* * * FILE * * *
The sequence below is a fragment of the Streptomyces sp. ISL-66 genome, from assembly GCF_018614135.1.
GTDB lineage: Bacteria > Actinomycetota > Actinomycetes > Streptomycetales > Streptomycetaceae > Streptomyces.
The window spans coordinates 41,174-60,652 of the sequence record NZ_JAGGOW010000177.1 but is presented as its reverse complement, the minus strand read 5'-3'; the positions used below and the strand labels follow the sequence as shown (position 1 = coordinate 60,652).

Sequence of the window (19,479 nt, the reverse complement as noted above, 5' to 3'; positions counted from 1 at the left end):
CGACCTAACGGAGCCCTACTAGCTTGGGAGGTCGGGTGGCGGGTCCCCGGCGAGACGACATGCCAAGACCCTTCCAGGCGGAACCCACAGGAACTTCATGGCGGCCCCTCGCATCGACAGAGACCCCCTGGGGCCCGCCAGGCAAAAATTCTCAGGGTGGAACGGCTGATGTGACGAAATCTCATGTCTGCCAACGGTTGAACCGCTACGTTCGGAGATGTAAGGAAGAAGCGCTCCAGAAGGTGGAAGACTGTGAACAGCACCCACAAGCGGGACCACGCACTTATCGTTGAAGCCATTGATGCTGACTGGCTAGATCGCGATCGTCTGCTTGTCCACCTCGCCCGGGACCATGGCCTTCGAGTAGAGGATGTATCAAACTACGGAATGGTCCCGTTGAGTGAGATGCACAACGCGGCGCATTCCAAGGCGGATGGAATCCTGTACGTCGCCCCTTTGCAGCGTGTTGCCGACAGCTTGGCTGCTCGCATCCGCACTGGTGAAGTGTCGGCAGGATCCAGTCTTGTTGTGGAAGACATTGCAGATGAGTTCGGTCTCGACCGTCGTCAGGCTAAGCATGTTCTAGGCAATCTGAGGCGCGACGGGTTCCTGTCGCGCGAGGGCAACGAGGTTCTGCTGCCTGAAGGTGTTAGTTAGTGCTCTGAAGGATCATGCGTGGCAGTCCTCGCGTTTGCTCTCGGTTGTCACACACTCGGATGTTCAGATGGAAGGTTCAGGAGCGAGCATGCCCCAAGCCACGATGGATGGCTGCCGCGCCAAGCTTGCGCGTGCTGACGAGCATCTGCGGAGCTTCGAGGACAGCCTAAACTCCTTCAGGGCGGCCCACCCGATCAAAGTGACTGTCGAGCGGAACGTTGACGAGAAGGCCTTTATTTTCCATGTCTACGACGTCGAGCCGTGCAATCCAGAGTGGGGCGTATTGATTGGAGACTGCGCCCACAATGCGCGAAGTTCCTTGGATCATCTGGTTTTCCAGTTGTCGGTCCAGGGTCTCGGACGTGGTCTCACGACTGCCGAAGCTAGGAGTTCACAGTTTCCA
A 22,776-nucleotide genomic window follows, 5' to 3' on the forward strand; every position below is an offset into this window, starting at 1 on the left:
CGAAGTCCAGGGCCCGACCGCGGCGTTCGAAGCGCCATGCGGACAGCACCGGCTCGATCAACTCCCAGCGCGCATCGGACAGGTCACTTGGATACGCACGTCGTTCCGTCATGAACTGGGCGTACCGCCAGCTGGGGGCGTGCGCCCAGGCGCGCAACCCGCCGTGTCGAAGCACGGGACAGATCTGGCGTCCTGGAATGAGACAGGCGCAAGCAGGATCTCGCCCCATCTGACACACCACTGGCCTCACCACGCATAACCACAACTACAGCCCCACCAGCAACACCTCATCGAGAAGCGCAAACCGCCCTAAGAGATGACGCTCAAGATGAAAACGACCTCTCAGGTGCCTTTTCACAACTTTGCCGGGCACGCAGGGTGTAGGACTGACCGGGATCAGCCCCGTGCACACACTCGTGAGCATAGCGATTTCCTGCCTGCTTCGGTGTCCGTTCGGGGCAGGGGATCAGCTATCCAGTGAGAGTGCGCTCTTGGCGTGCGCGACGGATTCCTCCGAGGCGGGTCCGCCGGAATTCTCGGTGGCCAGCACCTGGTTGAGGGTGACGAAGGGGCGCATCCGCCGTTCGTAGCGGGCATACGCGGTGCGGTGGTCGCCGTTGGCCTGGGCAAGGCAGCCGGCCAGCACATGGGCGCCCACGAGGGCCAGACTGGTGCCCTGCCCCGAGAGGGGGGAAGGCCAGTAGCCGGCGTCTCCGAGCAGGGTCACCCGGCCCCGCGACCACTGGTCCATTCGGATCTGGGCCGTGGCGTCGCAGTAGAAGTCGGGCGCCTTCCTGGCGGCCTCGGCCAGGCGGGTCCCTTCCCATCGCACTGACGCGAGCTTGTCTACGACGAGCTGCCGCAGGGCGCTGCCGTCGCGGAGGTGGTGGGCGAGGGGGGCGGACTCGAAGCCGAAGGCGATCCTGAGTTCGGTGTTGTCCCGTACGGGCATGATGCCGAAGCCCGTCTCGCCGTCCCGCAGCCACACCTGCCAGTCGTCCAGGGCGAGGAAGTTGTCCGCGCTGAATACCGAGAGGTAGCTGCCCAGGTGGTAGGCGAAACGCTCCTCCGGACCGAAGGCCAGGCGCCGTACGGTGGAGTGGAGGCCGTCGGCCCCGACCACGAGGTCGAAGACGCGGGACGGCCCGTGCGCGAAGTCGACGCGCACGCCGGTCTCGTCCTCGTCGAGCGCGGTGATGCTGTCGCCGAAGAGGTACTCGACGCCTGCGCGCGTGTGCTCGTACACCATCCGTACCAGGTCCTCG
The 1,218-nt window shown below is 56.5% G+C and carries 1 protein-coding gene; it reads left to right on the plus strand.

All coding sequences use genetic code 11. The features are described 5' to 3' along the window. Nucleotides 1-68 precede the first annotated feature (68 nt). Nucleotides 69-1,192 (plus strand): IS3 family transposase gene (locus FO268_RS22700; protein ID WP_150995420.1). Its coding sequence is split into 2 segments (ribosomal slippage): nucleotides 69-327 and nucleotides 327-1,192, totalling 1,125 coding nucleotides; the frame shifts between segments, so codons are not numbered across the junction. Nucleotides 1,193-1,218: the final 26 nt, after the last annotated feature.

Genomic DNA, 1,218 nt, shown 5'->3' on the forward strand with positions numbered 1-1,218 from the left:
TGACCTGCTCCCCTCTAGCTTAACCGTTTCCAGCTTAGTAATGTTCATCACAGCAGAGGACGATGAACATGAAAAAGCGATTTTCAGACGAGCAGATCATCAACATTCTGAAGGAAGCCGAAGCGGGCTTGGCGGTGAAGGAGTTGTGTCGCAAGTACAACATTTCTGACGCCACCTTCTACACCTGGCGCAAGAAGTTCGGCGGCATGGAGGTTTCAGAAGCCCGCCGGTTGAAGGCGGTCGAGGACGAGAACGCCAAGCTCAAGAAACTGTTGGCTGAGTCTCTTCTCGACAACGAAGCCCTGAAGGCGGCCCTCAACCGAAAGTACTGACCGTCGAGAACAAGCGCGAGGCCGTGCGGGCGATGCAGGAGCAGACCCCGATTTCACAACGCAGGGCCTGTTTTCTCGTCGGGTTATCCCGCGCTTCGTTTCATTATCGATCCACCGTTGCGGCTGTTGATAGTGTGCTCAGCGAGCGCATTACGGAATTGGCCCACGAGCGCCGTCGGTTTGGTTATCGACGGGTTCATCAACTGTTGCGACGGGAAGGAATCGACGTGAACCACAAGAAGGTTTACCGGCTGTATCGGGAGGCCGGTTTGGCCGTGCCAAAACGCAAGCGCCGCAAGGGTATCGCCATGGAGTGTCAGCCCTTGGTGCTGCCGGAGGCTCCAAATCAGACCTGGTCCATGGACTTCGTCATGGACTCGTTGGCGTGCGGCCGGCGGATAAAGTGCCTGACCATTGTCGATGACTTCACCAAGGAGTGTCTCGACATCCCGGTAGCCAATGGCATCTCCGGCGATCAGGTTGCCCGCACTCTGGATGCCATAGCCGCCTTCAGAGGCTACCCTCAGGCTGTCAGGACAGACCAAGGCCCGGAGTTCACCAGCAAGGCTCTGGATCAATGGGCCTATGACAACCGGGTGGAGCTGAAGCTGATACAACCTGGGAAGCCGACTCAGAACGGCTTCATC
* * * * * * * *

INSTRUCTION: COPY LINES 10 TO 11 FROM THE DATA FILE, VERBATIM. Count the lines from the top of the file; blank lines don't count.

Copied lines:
Genomic DNA, 1,218 nt, shown 5'->3' on the forward strand with positions numbered 1-1,218 from the left:
TGACCTGCTCCCCTCTAGCTTAACCGTTTCCAGCTTAGTAATGTTCATCACAGCAGAGGACGATGAACATGAAAAAGCGATTTTCAGACGAGCAGATCATCAACATTCTGAAGGAAGCCGAAGCGGGCTTGGCGGTGAAGGAGTTGTGTCGCAAGTACAACATTTCTGACGCCACCTTCTACACCTGGCGCAAGAAGTTCGGCGGCATGGAGGTTTCAGAAGCCCGCCGGTTGAAGGCGGTCGAGGACGAGAACGCCAAGCTCAAGAAACTGTTGGCTGAGTCTCTTCTCGACAACGAAGCCCTGAAGGCGGCCCTCAACCGAAAGTACTGACCGTCGAGAACAAGCGCGAGGCCGTGCGGGCGATGCAGGAGCAGACCCCGATTTCACAACGCAGGGCCTGTTTTCTCGTCGGGTTATCCCGCGCTTCGTTTCATTATCGATCCACCGTTGCGGCTGTTGATAGTGTGCTCAGCGAGCGCATTACGGAATTGGCCCACGAGCGCCGTCGGTTTGGTTATCGACGGGTTCATCAACTGTTGCGACGGGAAGGAATCGACGTGAACCACAAGAAGGTTTACCGGCTGTATCGGGAGGCCGGTTTGGCCGTGCCAAAACGCAAGCGCCGCAAGGGTATCGCCATGGAGTGTCAGCCCTTGGTGCTGCCGGAGGCTCCAAATCAGACCTGGTCCATGGACTTCGTCATGGACTCGTTGGCGTGCGGCCGGCGGATAAAGTGCCTGACCATTGTCGATGACTTCACCAAGGAGTGTCTCGACATCCCGGTAGCCAATGGCATCTCCGGCGATCAGGTTGCCCGCACTCTGGATGCCATAGCCGCCTTCAGAGGCTACCCTCAGGCTGTCAGGACAGACCAAGGCCCGGAGTTCACCAGCAAGGCTCTGGATCAATGGGCCTATGACAACCGGGTGGAGCTGAAGCTGATACAACCTGGGAAGCCGACTCAGAACGGCTTCATC